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We have described the lexical analyzer in terms of the job it must do processing each and every document in the corpus because this task confronts us first. But because our central task will be to match these documents against subsequent users' queries, it is critical that the identical lexical analysis be performed on the queries as was performed on the documents. This creates several implementation constraints (e.g., that the same code libraries are available to the indexer and to the query processing interface), but these are minor. If the query language is designed to support any special operators (e.g., Boolean combinators, proximity operators), the query's lexical analyzer may accept a super-set of the tokens accepted by the document's analyzer. In any case, it is imperative if queries and documents are to be matched correctly that the same lexical analysis be applied to both streams. Using an identical code library is the easiest way to ensure this.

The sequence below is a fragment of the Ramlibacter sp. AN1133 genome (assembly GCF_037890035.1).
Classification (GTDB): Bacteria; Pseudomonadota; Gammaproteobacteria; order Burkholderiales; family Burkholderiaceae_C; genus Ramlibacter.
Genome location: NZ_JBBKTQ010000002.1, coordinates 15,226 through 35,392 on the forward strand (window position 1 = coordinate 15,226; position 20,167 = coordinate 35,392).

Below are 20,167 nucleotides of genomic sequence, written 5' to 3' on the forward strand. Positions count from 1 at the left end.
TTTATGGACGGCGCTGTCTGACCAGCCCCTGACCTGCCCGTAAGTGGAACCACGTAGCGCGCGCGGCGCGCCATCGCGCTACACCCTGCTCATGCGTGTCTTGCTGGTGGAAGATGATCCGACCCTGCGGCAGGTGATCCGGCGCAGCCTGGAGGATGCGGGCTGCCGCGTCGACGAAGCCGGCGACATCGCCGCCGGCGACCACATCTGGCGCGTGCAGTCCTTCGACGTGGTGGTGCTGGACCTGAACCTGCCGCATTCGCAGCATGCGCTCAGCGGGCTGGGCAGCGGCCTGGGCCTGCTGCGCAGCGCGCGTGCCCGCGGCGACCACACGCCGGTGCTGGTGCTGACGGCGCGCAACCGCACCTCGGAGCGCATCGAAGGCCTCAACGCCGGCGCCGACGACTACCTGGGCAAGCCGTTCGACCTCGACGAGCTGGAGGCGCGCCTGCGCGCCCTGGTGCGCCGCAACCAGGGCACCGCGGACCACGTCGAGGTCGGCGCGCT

It may seem nonsensical to worry so much about processing each character efficiently, when we assume that some other, previous process has already identified each inter-document break - doesn't such processing require the same computational effort, and, if so, doesn't this make our current efficiency worries moot?

Perhaps. A conclusive answer depends on many architecture and operating system specifics. There are two reasons that we have made such assumptions. The first is that the practicalities of delivering the FOA corpora and code currently make this convenient. But the more serious reason is that the most theoretically and intellectually interesting questions involve analysis of operations downstream from the first stages of inter-document parsing - how to identify tokens, how to count them, etc. If these latter operations are made especially efficient, it means we can afford to do more experimentation, more playfully. For a text, that is the primary concern.

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